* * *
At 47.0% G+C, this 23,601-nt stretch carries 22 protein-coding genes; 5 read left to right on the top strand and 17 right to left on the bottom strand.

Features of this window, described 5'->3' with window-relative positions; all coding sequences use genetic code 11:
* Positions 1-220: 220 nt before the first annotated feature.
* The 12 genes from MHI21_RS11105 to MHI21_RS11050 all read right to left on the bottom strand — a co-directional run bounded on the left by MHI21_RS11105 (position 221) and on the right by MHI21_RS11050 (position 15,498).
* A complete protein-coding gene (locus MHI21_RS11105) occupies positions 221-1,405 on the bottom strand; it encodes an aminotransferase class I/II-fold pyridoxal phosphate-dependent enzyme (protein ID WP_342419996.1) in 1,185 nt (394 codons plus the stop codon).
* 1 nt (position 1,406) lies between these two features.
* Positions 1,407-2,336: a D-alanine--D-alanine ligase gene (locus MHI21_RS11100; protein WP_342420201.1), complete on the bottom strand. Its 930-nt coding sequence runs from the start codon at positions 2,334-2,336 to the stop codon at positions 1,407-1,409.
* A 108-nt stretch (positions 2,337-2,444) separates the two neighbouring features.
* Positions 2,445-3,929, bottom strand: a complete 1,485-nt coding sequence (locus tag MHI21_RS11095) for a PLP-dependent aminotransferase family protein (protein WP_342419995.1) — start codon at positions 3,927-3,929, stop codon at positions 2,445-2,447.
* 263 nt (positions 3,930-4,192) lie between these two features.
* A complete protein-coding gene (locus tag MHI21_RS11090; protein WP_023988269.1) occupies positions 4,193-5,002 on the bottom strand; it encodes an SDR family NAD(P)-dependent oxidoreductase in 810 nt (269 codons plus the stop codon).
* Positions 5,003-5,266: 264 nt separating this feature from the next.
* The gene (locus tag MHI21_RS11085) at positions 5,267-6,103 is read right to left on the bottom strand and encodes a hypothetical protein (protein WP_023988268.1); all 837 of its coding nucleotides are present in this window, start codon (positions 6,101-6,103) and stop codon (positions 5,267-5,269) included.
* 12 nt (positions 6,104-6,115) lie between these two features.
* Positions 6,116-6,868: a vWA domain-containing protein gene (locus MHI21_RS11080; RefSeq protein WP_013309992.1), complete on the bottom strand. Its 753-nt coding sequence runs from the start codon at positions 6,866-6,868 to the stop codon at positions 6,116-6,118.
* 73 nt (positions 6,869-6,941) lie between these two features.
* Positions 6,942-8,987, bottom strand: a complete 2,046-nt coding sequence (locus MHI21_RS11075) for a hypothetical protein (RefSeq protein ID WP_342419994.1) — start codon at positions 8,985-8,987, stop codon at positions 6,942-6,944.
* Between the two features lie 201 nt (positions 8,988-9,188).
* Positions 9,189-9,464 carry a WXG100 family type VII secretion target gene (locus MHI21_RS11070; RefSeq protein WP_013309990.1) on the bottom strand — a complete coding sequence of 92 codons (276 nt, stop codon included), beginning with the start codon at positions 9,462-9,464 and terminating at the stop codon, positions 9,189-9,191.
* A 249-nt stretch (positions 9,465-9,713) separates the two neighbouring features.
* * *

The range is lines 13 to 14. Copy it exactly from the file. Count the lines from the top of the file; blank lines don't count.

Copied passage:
* The gene (locus tag MHI21_RS11085) at positions 5,267-6,103 is read right to left on the bottom strand and encodes a hypothetical protein (protein WP_023988268.1); all 837 of its coding nucleotides are present in this window, start codon (positions 6,101-6,103) and stop codon (positions 5,267-5,269) included.
* 12 nt (positions 6,104-6,115) lie between these two features.